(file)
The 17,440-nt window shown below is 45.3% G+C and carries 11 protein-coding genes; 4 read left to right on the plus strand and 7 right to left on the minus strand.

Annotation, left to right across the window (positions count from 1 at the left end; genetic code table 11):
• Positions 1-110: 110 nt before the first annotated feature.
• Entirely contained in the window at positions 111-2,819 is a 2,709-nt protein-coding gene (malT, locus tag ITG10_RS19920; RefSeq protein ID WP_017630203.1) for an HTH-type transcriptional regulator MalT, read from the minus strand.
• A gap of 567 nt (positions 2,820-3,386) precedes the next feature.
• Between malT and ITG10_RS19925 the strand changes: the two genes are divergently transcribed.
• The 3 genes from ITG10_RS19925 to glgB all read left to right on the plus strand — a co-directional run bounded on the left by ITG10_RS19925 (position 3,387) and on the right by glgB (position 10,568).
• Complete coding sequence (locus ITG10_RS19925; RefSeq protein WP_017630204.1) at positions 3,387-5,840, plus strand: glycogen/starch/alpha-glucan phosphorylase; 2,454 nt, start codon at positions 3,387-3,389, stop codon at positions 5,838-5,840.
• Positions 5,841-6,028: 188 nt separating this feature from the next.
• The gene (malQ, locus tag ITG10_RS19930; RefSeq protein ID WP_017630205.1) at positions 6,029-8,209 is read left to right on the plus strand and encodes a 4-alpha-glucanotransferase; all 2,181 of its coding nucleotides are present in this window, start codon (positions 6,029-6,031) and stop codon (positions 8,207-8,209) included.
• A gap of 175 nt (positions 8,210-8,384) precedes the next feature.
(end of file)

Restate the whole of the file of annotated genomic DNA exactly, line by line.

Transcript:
The 17,440-nt window shown below is 45.3% G+C and carries 11 protein-coding genes; 4 read left to right on the plus strand and 7 right to left on the minus strand.

Annotation, left to right across the window (positions count from 1 at the left end; genetic code table 11):
• Positions 1-110: 110 nt before the first annotated feature.
• Entirely contained in the window at positions 111-2,819 is a 2,709-nt protein-coding gene (malT, locus tag ITG10_RS19920; RefSeq protein ID WP_017630203.1) for an HTH-type transcriptional regulator MalT, read from the minus strand.
• A gap of 567 nt (positions 2,820-3,386) precedes the next feature.
• Between malT and ITG10_RS19925 the strand changes: the two genes are divergently transcribed.
• The 3 genes from ITG10_RS19925 to glgB all read left to right on the plus strand — a co-directional run bounded on the left by ITG10_RS19925 (position 3,387) and on the right by glgB (position 10,568).
• Complete coding sequence (locus ITG10_RS19925; RefSeq protein WP_017630204.1) at positions 3,387-5,840, plus strand: glycogen/starch/alpha-glucan phosphorylase; 2,454 nt, start codon at positions 3,387-3,389, stop codon at positions 5,838-5,840.
• Positions 5,841-6,028: 188 nt separating this feature from the next.
• The gene (malQ, locus tag ITG10_RS19930; RefSeq protein ID WP_017630205.1) at positions 6,029-8,209 is read left to right on the plus strand and encodes a 4-alpha-glucanotransferase; all 2,181 of its coding nucleotides are present in this window, start codon (positions 6,029-6,031) and stop codon (positions 8,207-8,209) included.
• A gap of 175 nt (positions 8,210-8,384) precedes the next feature.